VIRIN: 190404-N-ZY298-19814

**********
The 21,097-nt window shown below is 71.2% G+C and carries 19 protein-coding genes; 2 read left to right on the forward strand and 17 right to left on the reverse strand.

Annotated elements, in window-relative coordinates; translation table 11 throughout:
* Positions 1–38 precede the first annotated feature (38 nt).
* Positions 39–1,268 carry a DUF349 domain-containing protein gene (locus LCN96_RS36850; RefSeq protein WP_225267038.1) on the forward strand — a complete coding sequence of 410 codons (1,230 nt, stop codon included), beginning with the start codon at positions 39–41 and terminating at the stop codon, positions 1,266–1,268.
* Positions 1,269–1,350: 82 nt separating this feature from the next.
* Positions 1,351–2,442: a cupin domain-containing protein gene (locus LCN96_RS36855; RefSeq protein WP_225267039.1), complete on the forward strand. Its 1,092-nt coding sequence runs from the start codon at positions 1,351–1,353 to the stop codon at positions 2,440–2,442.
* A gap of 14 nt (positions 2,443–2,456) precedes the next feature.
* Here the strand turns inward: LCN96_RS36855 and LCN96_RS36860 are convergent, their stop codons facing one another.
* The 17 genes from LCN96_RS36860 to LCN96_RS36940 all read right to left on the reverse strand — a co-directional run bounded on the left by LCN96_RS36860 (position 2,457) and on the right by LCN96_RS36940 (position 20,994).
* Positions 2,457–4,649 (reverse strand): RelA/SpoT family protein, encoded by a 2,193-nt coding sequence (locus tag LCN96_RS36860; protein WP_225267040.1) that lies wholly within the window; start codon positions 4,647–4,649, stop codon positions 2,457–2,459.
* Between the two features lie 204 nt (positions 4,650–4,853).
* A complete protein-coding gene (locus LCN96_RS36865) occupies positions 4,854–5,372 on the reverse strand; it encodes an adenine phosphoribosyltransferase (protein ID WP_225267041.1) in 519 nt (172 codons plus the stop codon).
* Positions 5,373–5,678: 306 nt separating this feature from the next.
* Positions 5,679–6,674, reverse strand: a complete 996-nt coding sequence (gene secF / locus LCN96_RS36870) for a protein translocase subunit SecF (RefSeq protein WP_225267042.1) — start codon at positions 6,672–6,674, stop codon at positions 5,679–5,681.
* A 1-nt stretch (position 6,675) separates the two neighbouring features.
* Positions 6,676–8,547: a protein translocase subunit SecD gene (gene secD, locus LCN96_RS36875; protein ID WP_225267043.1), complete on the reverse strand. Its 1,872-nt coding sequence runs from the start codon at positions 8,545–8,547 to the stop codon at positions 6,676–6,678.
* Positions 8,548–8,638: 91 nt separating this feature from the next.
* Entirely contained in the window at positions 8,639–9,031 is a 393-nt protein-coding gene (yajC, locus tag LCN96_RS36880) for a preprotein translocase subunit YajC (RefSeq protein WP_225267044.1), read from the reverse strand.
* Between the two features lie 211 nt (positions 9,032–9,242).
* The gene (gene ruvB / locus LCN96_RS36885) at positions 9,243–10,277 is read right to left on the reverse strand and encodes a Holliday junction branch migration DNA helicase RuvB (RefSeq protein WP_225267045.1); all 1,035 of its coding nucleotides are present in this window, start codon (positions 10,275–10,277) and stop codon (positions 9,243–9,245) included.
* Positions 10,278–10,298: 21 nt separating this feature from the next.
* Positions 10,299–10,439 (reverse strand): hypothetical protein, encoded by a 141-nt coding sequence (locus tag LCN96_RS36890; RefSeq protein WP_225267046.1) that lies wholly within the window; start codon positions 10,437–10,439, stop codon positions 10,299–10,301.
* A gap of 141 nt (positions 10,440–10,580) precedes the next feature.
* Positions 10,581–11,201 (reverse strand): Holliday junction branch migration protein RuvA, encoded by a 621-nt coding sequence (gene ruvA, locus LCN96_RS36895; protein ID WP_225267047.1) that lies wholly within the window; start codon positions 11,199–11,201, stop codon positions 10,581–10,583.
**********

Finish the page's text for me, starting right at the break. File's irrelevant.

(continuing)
Billy Vaughn with his two saxophones in a 1950s promotional print. (Courtesy photo) In early 1952, Billy and four students from WKU formed the singing group The Hilltoppers with Jimmy Sacca, Don McQuire, Seymour Spiegelman and Billy singing baritone and playing piano.  In April 1952, at Van Meter Auditorium on the campus of Western Kentucky University, the Hilltoppers cut their first demo of Billy Vaughn’s song, “Trying.”  The song was taken to local disc jockey, Bill Stamps of WLBJ, for airplay.  After receiving a favorable response, from local listeners Stamps took the recording to Randall Wood at Dot Records, in Gallatin, Tennessee.  The song took off nationally and landed in the top ten.  Their big break came with their appearance on the Ed Sullivan program, “Toast of the Town,” Oct. 26, 1952.  Other hits would follow.  In 1953, Cash Box magazine named the Hilltoppers the top vocal group of the year with their hits, “Trying” and “P. S. I Love You.”  “P. S. I Love You” became the group’s first Gold Record, selling over a million copies.  In an 11-month period, the Hilltoppers had ascended from being an unknown group to national stardom, they would go on to attain worldwide fame. Billy left the Hilltoppers in 1954 to pursue a career in the record industry becoming the chief arranger and musical director for Dot Records.  That same year he formed his own orchestra which subsequently had a hit single with the song, “Melody of Love.”  It sold more than a million copies, and was awarded a gold record. Billy never forgot the Hilltoppers, continuing to write songs for and encourage the group to greater heights. When Dot moved its headquarters to California, Billy went with them.  Billy formed what would become the Billy Vaughn Orchestra during this time.  By December 1954, Billy and his orchestra were high on the music charts with the album, Melody of Love.  The following year the album Silver Moon was released.  The orchestra provided backing for numerous vocal artists during the 1950s and 60s, also releasing a number of recordings of their own.  When Dot was sold to MGM, Billy was part of the deal, and he soon became the head of the MGM studio orchestra. Governor Bert Combs nominated Vaughn as the Musician of Kentucky during the Barren County Fair and homecoming for Billy held at Glasgow July 20, 1962. In the mid-1960s Billy took his orchestra on tour including concerts in the U.S., Germany, Brazil, Korea and Japan.  He would become the most popular orchestra leader of the Rock and Roll era, noted for playing his two saxophones at one time.  Billy Vaughn and His Orchestra charted a total of 42 singles on the Billboard charts and 36 albums on the Billboard 200, earning 11 Gold and two Platinum records.  His music was loved world-wide and still has a strong following in many foreign countries. In 1965, Vaughn was nominated for an Academy Award for his song, “Louisville, My Hometown” which he had written and his orchestra performed for the documentary, Wonders of Kentucky.  In 1972 the original members of the Hilltoppers were honored as Grand Marshals of the 43rd Homecoming parade. In 1977, Billy and his wife, Marion “Smitty” left California and returned to live in Bowling Green, to be near family in the area.  Although semiretired he formed a Dixieland Jazz band, playing several nights a month at the Golden Branding Iron in Bowling Green.  In 1987, the Vaughn’s returned to Encino, California, to be near their children and grandchildren. In 1991, Billy became ill with cancer and died Sept. 26.  Billy and Smitty who died March 24, 2009, are buried in the Oak Hill Memorial Park in Escondido. At Billy’s funeral, his friend and fellow Hilltopper, Don McGuire, in eulogy stated that Billy’s talent was “like a tidal wave in the music world.”  Here was a man who could play at least nine different musical instruments and had never taken a music lesson in his life.  McGuire went on the say, “he was the most talented mortal I’ve ever known.” Another close friend, David “Doc” Livingston, noted that no matter how famous Billy had become he remained humble and reachable. Over the years Billy and his music has been remembered and honored by his hometown and his native state.  In 1992, Billy was inducted into the Hall of Distinguished Alumni at WKU.  In 1998, Glasgow remember her native son with a memorial monument located in the Beulah C. Nunn Park in downtown Glasgow.  WKU established the Billy Vaughn scholarship in 1999.  Billy Vaughn has been inducted twice into the Kentucky Music Hall of Fame, first in 2004, and in 2013 as a member of the Hilltoppers.